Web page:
Non-obstructive azoospermia accounts for 10-15% of male infertility, resulting in 60% of all cases of azoospermia and affecting about 1% of the male population. About 30% of these cases are due to Y chromosome microdeletions, chromosome abnormalities, or hormonal disorders. Pathogenic variants in genes on the sex chromosomes have key roles in spermatogenic failure. The co-occurrence of azoospermia and congenital cataracts ranges between 1 in 165,000 and 1 in 500,000. Our 28-year-old patient with normal intelligence and abnormally shaped teeth presented with both disorders. A microarray revealed a microdeletion at Xp23.13 with a whole NHS gene deletion as well as a contiguous deletion of two other genes [SCML1 and RAI2]. This observation represents the first report of non-obstructive azoospermia with congenital cataracts and a contiguous deletion of the SCML1 gene, a transcript of which is exclusively expressed in the testis. SCML1 is the putative culprit gene, which requires functional study or animal experiments. Our analysis of 60 known spermatogenesis failure-related genes by whole-exome sequencing revealed no other candidate. The Nance-Horan syndrome due to pathogenic variants in the NHS gene at Xp23.13 including whole gene deletion does not have azoospermia as a feature. Our report adds to the completeness of genetic counseling for an individual with azoospermia and congenital cataracts.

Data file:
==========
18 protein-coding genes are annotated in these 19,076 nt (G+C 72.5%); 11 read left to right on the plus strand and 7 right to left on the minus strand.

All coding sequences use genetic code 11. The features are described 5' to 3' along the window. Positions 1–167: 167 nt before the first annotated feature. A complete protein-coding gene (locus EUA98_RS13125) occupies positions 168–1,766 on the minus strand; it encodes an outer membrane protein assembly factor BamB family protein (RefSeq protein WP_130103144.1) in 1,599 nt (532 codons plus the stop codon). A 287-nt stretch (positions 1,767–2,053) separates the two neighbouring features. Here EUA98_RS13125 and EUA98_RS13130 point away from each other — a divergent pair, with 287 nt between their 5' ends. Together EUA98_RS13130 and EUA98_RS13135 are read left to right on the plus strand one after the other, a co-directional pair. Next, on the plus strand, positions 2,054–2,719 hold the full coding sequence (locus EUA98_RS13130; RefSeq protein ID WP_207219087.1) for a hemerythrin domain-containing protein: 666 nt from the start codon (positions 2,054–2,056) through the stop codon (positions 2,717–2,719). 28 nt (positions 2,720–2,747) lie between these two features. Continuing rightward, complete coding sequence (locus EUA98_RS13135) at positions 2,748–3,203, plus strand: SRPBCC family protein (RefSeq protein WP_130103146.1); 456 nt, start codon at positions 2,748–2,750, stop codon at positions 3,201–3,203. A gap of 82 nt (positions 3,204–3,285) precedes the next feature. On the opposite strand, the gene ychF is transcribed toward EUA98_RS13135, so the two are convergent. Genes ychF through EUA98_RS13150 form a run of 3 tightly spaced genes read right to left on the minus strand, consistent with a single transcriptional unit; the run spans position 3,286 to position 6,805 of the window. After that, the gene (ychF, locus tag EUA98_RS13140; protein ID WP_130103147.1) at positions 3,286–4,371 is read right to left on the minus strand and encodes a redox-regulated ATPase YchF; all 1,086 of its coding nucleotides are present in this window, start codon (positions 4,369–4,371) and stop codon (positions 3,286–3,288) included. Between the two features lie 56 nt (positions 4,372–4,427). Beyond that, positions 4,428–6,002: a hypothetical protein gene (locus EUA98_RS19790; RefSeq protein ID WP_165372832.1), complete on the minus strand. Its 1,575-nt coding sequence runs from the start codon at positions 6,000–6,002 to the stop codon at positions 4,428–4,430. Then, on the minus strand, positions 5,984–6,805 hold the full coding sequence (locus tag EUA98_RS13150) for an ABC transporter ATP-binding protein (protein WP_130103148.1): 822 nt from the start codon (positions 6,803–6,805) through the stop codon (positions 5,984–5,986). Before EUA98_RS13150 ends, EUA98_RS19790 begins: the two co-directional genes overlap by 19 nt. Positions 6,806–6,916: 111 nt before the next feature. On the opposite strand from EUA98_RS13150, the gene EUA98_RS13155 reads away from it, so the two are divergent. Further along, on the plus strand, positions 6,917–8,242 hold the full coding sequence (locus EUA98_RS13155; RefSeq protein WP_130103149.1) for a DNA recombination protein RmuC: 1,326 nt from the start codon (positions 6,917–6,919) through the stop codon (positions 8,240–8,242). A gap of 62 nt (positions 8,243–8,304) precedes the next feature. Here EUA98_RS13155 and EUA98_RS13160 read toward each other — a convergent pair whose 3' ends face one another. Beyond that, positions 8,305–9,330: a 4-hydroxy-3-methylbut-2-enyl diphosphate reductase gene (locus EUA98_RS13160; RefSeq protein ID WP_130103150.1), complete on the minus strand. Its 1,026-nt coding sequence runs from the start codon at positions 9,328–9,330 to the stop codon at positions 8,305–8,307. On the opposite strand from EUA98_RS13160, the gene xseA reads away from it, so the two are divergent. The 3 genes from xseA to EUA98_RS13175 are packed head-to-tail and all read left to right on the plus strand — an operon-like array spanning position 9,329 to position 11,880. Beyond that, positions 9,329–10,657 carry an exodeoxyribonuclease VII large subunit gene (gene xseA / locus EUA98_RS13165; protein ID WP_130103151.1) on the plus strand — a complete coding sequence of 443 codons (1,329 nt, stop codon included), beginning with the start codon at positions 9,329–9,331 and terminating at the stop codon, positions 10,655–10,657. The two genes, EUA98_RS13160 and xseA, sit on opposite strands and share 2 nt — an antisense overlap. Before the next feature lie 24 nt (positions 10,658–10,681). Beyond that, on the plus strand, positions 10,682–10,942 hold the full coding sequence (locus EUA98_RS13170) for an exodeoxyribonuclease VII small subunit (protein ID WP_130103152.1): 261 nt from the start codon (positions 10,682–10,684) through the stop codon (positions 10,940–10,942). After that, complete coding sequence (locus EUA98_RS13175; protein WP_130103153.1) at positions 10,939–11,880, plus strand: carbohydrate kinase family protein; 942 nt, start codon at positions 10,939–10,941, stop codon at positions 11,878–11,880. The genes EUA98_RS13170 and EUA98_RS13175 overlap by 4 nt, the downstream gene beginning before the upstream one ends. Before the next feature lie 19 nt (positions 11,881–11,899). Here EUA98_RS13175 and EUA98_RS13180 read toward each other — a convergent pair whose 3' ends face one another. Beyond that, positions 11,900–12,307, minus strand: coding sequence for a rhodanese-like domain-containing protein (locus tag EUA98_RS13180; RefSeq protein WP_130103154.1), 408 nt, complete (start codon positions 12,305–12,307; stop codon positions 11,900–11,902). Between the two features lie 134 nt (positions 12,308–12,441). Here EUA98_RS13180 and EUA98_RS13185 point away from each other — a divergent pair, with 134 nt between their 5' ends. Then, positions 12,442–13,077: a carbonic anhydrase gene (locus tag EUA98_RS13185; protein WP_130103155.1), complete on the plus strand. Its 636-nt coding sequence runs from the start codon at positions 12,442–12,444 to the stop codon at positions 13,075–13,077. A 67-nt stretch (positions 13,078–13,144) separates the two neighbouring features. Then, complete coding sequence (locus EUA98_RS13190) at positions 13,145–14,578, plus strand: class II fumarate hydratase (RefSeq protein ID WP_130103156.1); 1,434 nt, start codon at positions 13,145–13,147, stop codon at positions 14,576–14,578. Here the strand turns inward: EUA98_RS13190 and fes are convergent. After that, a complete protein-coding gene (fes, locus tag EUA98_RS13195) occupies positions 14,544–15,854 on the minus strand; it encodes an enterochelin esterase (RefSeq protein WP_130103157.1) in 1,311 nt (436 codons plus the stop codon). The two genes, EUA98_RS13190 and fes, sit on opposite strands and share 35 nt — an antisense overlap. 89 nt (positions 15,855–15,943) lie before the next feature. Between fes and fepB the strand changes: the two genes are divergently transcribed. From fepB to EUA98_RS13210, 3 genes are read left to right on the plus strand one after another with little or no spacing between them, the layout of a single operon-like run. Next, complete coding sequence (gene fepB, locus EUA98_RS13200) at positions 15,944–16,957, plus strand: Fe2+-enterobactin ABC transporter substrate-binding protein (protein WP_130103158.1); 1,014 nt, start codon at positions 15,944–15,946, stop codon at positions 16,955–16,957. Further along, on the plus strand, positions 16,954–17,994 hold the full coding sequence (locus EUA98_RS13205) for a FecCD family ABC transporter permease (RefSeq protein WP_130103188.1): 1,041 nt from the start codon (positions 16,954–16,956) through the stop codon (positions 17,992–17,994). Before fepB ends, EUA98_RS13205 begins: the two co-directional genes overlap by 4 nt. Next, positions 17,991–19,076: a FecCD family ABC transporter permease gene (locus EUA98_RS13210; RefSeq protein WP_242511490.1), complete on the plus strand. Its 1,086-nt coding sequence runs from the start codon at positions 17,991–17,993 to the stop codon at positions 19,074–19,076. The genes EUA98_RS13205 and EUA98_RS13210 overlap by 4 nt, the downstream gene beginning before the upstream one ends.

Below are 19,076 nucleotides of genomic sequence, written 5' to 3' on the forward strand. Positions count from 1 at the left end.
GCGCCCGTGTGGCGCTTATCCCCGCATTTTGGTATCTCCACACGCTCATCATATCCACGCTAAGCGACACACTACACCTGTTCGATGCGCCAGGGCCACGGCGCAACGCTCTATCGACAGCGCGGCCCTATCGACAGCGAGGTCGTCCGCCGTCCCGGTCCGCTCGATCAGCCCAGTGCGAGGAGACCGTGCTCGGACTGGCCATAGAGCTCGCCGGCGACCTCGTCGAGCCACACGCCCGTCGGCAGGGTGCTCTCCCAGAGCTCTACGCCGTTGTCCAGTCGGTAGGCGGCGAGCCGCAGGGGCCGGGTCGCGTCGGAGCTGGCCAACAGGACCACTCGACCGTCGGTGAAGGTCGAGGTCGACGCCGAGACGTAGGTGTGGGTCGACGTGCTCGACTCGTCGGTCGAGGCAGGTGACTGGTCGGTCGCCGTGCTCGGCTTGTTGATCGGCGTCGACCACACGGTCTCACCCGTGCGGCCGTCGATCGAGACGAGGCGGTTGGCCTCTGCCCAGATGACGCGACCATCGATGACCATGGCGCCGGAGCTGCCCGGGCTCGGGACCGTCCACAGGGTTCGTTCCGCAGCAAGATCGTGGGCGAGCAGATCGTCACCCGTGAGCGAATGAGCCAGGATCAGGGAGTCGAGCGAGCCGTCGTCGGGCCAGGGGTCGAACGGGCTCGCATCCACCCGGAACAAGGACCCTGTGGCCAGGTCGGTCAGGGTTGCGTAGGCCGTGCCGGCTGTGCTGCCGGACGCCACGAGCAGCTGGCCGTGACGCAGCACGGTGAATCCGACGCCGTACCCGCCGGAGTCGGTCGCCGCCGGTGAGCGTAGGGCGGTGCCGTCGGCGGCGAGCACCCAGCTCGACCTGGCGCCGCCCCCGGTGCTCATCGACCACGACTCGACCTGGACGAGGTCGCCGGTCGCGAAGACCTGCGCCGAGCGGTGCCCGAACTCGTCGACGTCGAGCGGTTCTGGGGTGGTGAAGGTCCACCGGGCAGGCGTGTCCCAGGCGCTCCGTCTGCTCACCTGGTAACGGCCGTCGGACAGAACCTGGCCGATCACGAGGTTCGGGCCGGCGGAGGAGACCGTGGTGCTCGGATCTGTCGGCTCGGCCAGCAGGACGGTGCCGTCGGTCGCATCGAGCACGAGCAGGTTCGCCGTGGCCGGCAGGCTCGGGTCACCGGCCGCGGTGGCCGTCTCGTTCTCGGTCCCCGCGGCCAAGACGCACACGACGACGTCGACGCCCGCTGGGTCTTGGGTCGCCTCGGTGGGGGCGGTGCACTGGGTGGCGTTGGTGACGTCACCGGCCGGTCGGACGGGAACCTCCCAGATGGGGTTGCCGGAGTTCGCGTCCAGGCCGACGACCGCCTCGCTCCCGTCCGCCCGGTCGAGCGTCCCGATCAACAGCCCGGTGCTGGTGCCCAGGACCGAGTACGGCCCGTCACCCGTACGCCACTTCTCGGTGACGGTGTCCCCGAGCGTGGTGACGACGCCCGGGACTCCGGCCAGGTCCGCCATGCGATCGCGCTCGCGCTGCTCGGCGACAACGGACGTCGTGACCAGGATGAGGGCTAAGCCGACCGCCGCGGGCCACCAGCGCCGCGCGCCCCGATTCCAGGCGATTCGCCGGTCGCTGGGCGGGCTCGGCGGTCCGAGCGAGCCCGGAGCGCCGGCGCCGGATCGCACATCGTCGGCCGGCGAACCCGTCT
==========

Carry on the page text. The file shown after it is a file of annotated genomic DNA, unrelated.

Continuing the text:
Keywords: Azoospermia; Congenital cataracts; Microdeletion; SCML1 gene; Spermatogenesis.